King of Morocco, First Arab Host at the Elysée

King Mohammed VI was the first foreign head of state to be received at the Elysée palace by the new French president François Hollande for talks on the longstanding relations between Morocco and France.
The King of Morocco, who is on a few day private visit to France, held on Thursday afternoon lengthy talks with the new French socialist president.
That was the first meeting between the two men since François Hollande, succeeding Nicolas Sarkozy, took the reins of power on May 15th.
A statement released by the Elysée after the summit talks said François Hollande expressed “his attachment to friendship between France and Morocco” and “hailed the process of democratic, economic and social reforms underway in the Kingdom at the King’s initiative”.
” France stands with Morocco in the path it chose to modernize the economy and consolidate the rule of law,” the statement said.
According to sources from the Elysée protocol services, the King of Morocco was very pleased with the standpoints expressed by President Hollande on the issues raised during the talks. The same sources said the French head of State assured that France will maintain its traditional support to  Morocco in all the major dossiers  of concern to the Kingdom within the European Union as well as at the UN and at the Security Council.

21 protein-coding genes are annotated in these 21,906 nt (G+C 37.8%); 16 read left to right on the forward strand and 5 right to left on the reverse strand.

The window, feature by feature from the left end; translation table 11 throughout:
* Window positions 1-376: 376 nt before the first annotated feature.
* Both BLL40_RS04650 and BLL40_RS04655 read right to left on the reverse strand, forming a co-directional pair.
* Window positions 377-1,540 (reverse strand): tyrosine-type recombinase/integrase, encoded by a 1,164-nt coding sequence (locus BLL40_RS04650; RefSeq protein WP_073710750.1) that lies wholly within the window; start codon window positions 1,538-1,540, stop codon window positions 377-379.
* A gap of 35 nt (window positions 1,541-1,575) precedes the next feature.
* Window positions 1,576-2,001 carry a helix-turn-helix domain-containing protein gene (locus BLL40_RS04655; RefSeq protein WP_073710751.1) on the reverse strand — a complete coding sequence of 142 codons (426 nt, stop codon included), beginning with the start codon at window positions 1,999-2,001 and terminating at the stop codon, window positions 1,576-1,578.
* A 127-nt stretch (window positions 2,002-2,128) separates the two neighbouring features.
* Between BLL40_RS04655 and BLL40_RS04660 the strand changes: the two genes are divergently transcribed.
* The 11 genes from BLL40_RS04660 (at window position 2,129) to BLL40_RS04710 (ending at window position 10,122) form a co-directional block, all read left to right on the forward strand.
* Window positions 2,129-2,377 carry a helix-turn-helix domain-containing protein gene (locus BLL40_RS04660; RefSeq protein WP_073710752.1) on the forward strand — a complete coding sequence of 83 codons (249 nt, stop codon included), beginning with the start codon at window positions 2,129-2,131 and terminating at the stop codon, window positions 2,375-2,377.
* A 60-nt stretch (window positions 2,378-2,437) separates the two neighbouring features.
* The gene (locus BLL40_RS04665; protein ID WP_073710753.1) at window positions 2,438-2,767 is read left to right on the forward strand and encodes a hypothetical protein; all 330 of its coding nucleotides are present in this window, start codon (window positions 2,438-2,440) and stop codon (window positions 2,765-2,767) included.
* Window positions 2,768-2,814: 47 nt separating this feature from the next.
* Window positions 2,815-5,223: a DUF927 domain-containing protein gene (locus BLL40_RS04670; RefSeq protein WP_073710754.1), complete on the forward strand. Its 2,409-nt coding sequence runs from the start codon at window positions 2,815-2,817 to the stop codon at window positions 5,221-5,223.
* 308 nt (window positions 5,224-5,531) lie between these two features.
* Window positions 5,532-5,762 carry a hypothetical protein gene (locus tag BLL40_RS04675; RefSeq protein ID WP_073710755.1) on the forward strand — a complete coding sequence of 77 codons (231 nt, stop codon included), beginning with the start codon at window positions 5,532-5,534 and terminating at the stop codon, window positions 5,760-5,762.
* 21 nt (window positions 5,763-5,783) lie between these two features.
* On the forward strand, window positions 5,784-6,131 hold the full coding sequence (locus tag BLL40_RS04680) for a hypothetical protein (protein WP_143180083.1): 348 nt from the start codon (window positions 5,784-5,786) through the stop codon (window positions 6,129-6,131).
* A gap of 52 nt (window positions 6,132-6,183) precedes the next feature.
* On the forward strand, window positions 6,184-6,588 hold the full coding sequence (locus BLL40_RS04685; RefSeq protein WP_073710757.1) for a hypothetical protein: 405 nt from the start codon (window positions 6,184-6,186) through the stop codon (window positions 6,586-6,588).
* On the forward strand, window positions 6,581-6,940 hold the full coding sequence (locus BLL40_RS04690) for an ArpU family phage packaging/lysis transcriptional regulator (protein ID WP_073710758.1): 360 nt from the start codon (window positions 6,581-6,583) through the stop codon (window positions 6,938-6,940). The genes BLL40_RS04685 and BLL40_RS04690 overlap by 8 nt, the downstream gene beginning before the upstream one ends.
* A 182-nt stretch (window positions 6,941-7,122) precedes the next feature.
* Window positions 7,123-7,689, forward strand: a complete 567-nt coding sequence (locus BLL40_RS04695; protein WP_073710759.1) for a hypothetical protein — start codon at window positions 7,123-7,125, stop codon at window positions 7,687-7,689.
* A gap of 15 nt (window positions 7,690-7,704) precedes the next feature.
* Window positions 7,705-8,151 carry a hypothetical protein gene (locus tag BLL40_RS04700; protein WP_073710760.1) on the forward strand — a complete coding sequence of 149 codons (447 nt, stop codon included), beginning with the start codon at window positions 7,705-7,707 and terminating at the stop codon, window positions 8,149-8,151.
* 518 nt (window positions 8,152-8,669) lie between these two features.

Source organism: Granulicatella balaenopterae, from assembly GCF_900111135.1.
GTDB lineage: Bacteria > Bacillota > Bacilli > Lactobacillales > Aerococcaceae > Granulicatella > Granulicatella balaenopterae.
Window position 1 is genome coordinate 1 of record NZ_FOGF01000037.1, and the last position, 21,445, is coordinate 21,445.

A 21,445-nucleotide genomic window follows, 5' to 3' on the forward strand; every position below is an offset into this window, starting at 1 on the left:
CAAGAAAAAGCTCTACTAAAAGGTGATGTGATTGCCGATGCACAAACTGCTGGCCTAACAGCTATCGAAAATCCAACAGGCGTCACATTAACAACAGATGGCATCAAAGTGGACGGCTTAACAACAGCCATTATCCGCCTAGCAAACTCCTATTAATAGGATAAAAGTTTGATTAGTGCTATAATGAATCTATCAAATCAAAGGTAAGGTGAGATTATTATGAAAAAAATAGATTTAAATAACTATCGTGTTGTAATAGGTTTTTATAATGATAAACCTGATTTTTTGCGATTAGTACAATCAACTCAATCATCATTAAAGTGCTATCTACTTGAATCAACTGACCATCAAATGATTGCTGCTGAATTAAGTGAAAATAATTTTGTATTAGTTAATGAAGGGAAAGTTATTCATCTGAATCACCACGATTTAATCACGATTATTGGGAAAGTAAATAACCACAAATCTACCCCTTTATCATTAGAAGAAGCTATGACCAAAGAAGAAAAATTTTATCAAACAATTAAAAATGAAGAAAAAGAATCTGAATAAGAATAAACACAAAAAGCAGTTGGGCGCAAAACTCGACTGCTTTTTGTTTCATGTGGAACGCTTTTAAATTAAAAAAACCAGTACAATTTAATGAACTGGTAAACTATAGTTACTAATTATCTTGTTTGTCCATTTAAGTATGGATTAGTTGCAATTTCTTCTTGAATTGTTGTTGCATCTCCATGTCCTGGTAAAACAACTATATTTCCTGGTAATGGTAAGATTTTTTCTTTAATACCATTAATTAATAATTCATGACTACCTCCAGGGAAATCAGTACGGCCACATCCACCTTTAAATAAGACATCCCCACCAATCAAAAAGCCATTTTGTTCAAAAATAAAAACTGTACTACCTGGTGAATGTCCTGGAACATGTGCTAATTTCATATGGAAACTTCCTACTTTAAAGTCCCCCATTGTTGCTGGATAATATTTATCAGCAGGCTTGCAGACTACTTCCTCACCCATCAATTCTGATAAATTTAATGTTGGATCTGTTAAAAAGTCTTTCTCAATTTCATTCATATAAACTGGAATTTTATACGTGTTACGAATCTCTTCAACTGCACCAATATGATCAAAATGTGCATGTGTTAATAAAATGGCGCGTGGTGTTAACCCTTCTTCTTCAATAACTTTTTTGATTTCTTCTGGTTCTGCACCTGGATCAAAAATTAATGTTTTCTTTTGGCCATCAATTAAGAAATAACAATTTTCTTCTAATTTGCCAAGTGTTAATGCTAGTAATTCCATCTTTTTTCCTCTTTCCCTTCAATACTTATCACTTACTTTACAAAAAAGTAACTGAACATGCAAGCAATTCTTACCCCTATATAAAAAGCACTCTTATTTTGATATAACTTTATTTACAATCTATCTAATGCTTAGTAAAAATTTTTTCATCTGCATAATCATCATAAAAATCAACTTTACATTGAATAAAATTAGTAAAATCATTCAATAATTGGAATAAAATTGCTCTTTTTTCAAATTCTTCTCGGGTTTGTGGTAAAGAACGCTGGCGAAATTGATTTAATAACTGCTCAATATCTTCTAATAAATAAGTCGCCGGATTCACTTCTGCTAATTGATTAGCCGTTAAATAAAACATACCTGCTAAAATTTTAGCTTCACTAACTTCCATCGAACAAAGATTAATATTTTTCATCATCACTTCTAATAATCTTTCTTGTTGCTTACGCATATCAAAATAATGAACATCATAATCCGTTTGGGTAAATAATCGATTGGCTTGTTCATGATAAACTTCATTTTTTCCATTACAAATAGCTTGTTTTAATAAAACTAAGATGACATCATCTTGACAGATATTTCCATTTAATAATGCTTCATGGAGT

The stands of the new president, the same sources said, will without the slightest doubt be upheld, without any reservation,  by the whole French political spectrum, whether from the left or from the right, in view of the strategic interests shared by the two countries. France is actually Morocco’s first economic partner and Morocco is France’s stanch ally in the Maghreb region.
Under Sarkozy’s presidency, France did not skimp on the means to extend clear and strong economic, political and diplomatic support to the major development projects launched by Morocco, to the political reforms initiated by King Mohammed VI, and to the Morocco-European Union relationship within the framework of the association accord and the advanced status. Likewise, French diplomacy has supported clearly the Morocco proposed Autonomy Plan as a serious and credible solution to the Western Sahara issue.
Now that they are in power, the Socialists have no reason to change France’s economic, political and diplomatic strategy towards Morocco, the same sources said.

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